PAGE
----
Campers learn about mysterious sea monster

Connor Doucette
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A leatherback turtle skull from a turtle found dead on a beach in 1960 was shown off at a presentation about leatherback sea turtles at Amherst Shore Provincial Park on Saturday.

AMHERST SHORE – Few people are lucky enough to see a fully grown leatherback turtle here in Nova Scotia.

But Katelyn Sahey has not only seen one but touched one, all part of her job at the assistant director of the Canadian Seaturtle Network.

On Saturday she went out to the Amherst Shore Provinical park to teach campers about this rare animal

Camp host Bobby Myers said Sahey’s presentation was excellent.

“I thought it was great, we got a really good turnout. The kids really liked it.”

“A lot of people don’t know about turtles,” Sahey said “so it’s good to inform them so they can maybe help conserve their numbers.”

Leatherback sea turtles can grow up to six feet long and reach 100 years in age. They are migratory, laying their eggs in the Caribbean and South America and traveling all the way up to Nova Scotia to feed on their favorite and only prey, jellyfish. They spend their entire lives swimming, with females only coming ashore to lay eggs, and the males staying in the ocean their entire lives.

There are many mysteries surrounding the leatherback turtle, including how and when they sleep, how they migrate, and how they manage to come back to the same beach they were born on to their eggs every year.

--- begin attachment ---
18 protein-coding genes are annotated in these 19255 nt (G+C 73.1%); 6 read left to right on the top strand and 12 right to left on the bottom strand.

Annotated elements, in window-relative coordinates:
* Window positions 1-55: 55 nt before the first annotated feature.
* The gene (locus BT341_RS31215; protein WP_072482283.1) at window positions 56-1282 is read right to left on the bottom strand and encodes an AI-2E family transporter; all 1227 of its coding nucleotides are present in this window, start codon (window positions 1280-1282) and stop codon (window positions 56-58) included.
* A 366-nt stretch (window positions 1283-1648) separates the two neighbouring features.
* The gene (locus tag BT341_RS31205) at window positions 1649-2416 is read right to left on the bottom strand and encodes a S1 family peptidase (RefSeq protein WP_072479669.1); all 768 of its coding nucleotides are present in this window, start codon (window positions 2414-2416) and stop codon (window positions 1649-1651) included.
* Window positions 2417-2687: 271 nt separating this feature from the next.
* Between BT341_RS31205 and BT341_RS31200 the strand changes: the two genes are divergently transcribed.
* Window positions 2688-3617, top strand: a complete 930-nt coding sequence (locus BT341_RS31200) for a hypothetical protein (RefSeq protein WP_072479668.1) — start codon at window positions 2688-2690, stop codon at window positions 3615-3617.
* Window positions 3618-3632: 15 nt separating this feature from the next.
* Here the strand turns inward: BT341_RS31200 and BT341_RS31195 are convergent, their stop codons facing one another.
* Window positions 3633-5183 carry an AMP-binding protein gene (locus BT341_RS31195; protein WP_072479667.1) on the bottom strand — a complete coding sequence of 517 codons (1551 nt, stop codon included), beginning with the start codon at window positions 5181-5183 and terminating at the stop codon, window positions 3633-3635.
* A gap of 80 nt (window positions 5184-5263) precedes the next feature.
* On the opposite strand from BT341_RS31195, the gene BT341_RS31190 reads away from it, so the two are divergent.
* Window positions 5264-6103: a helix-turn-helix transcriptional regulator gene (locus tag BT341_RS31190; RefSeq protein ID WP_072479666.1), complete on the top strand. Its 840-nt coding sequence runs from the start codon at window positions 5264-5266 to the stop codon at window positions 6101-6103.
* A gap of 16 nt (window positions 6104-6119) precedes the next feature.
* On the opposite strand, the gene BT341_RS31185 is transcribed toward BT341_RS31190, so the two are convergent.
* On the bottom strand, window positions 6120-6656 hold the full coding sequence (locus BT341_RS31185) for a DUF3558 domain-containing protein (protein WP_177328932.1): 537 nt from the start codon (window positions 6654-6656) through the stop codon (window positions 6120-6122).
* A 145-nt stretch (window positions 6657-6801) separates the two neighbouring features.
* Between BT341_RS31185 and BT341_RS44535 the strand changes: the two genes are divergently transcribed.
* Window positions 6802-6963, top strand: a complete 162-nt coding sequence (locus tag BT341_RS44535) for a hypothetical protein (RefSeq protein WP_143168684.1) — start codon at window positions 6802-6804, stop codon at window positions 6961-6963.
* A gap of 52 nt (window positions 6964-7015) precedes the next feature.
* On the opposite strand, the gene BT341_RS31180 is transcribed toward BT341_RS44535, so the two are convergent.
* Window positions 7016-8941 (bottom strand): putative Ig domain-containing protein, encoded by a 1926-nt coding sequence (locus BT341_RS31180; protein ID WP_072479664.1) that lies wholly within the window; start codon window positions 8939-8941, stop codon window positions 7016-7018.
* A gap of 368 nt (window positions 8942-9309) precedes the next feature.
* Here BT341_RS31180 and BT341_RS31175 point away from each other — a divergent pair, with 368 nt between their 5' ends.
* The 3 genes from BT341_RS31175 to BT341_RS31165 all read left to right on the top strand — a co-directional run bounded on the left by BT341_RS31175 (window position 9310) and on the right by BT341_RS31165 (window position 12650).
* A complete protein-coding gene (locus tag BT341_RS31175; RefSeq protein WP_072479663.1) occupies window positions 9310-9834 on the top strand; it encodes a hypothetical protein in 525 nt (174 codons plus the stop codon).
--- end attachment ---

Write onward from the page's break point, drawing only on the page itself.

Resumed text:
“There’s so many things we don’t know about them, they’re a big mystery,” Sahey said.

The leatherback turtles are an endangered species, with around 30,000 left in the wild. The Canadian Seaturtle Network is trying to change that by developing a network of fishermen that alert them when a turtle has been sighted or found dead and try to clean up garbage on the shores and in the ocean, Sahey said.

“Plastic bags are one of the biggest problems, because when they’re in the ocean floating they look just like jellyfish, and the turtles try to eat them and can choke. Everyday people can help with this task too, by throwing away their trash properly at the beach or cleaning up garbage they find.”

Organizations: Canadian Seaturtle Network

Geographic location: Nova Scotia, Caribbean, South America

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